Questionnaire items assessed whether 100% fruit juice, fruit drinks, milk, and carbonated soft drinks were available in the home, at friends' houses, or in fast food restaurants in the past week, and the frequency with which children selected different beverages for meals and snacks. The questionnaire also assessed the frequency with which children reported seeing parents drink each beverage type and requesting that parents purchase these beverages. Few statistically significant differences (p>0.05) were observed in child responses from baseline to post intervention according to whether a parent received a newsletter. Therefore, evaluation data for all children were merged and analyzed together.

Comparison of pre- and post-changes attributed to the classroom lessons in students' usual beverage choices at meals was assessed using McNemar's test of comparison (either yes or no as "usual" intake). The Wilcoxon-matched pairs, signed rank test evaluated the student reported frequency of seeing beverages consumed (i.e., never, some days, or every day) by adults at home and asking adults to purchase beverages before and after nutrition education. A paired t-test compared (group) mean differences in the quantity of daily beverage consumption by children (100% fruit juice, milk, carbonated soft drink, and fruit drink) at baseline and after the intervention. Responses were converted to specific quantities by defining a glass of milk or 100% fruit juice as equivalent to eight ounces, and fruit drink and carbonated soft drink glasses or cans as equivalent to 10 ounces. Differences were identified as significant if p-values were less than or equal to 0.05.


Student Participants

About two-thirds (77% of all students) participating in the project completed both the survey administered before (pre) and after (post) the classroom lessons (n = 563 students of which 273 were males, 288 were females, and 2 did not report their gender). The average student age was 9.8 years, with 21% of students (n=121) in the 3rd, 54% of students (n=302) in the 4th, and 25% of students (n=140) in the 5th grade. Most students reported race/ethnicity, and the majority represented non-Hispanic White (89% of students), followed by Native American (6% of students), Hispanic (6% of students), Black (3% of students), and Asian (2% of students).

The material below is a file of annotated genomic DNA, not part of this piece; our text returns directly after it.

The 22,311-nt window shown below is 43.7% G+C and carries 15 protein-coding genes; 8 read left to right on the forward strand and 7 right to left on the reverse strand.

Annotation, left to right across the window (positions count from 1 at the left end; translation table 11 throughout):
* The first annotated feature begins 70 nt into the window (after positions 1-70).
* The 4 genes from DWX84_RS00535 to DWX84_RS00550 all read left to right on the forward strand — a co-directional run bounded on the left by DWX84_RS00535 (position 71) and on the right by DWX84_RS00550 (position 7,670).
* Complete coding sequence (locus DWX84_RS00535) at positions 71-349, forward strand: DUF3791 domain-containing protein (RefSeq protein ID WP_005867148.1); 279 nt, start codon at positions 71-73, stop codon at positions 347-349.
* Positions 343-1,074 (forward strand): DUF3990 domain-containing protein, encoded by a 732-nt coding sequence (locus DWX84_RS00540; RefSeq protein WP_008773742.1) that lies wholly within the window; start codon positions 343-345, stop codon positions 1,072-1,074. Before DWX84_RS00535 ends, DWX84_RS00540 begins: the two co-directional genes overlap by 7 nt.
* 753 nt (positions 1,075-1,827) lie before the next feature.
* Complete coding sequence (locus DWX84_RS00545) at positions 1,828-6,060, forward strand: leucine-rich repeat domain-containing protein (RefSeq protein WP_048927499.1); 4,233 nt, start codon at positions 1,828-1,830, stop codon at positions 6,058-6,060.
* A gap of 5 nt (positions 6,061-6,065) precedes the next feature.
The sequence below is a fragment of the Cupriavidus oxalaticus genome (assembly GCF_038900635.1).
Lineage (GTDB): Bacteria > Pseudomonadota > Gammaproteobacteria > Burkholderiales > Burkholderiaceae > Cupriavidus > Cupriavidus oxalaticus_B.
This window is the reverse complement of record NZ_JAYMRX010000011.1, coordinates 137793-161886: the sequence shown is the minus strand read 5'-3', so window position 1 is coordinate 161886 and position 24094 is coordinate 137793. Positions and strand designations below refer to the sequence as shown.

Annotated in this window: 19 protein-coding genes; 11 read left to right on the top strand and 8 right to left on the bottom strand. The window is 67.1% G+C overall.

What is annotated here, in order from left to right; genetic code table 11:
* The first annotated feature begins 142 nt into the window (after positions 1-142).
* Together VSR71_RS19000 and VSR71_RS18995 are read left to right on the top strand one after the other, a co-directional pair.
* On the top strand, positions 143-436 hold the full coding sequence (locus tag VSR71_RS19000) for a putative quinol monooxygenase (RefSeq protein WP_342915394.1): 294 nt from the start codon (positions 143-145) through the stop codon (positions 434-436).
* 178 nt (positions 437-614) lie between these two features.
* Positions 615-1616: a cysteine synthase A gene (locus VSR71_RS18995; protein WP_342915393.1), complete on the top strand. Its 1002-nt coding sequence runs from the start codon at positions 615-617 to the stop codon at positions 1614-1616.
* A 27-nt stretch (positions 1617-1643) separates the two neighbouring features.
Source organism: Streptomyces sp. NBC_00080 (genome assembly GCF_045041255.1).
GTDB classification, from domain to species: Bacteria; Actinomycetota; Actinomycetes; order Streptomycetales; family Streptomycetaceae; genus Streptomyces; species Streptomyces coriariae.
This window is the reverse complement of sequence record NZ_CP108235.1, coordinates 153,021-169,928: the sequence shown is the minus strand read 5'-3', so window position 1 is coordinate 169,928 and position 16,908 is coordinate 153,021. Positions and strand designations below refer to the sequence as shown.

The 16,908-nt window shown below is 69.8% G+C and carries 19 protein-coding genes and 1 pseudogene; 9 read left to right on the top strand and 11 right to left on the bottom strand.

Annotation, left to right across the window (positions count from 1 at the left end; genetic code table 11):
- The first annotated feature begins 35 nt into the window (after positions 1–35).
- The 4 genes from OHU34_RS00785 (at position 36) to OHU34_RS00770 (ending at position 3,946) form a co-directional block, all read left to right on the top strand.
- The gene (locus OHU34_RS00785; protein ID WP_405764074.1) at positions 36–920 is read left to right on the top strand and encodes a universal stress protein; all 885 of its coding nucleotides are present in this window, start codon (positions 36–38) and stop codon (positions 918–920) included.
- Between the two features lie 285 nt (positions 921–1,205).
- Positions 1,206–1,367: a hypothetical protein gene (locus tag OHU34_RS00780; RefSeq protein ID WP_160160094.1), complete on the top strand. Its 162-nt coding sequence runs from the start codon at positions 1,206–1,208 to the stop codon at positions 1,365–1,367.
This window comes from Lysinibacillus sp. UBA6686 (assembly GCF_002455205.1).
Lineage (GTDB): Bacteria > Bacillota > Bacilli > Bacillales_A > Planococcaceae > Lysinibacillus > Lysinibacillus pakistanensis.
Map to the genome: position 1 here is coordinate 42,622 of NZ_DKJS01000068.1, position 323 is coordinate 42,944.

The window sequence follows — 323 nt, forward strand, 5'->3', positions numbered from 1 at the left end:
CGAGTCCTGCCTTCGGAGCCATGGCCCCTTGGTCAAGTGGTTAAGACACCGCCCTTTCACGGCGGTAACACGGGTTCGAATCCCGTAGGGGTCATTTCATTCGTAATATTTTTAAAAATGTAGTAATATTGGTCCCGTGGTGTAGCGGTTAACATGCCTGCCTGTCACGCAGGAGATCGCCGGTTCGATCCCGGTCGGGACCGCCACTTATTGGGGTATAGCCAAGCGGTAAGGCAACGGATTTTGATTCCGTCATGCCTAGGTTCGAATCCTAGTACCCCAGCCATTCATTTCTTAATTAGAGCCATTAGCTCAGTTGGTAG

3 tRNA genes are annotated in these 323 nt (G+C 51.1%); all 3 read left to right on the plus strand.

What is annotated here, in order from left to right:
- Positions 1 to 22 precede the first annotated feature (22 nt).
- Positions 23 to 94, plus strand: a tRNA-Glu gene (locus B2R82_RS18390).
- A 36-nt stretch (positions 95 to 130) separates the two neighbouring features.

Beverage Availability at Home

At baseline, milk was reported as being available in the home in the past week by 98% of students, while 78% of students reported that carbonated soft drinks were available (data not shown). Students did not report a significant change in availability of any of the beverage choices (p>0.05) over the course of the intervention.

Frequency of Drinking Beverages in Different Situations

At baseline, most students reported usually consuming milk at meals (74% of students drinking milk at breakfast, 78% of students at lunch, and 71% at dinner), with about one-third drinking 100% juice at breakfast (36% of students) (Table 1). When eating at fast food restaurants and in friends' homes, drinking carbonated soft drinks was most frequently reported at baseline (83% and 53% of students, respectively) (Table 1). The findings for milk and carbonated soft drinks were similar after the intervention (p >0.05), except that the frequency of usually drinking milk for breakfast decreased from 74% to 69% of students.

At baseline, the percentage of students reporting that they usually drank fruit drinks at meals varied from about 16% to 18% of students, with about one-quarter drinking fruit drinks at a friend's house. By mealtime, the most positive changes occurred by reducing the likelihood that students reported usually drinking fruit drink at breakfast and lunch. Students were also less likely to report consuming fruit drinks at friends' homes after the classroom education In addition, approximately 5% of students were less likely to report usually drinking carbonated soft drinks for the dinner meal. Students did not change their reported frequency of usually drinking carbonated soft drinks while eating at fast food restaurants.

Table 1.
Change in Reported Frequency of Usual Beverage Consumptiona

Beverage Consumed Breakfast
% Yes
% Yes
% Yes
Fast Food
% Yes
Friend's House
% Yes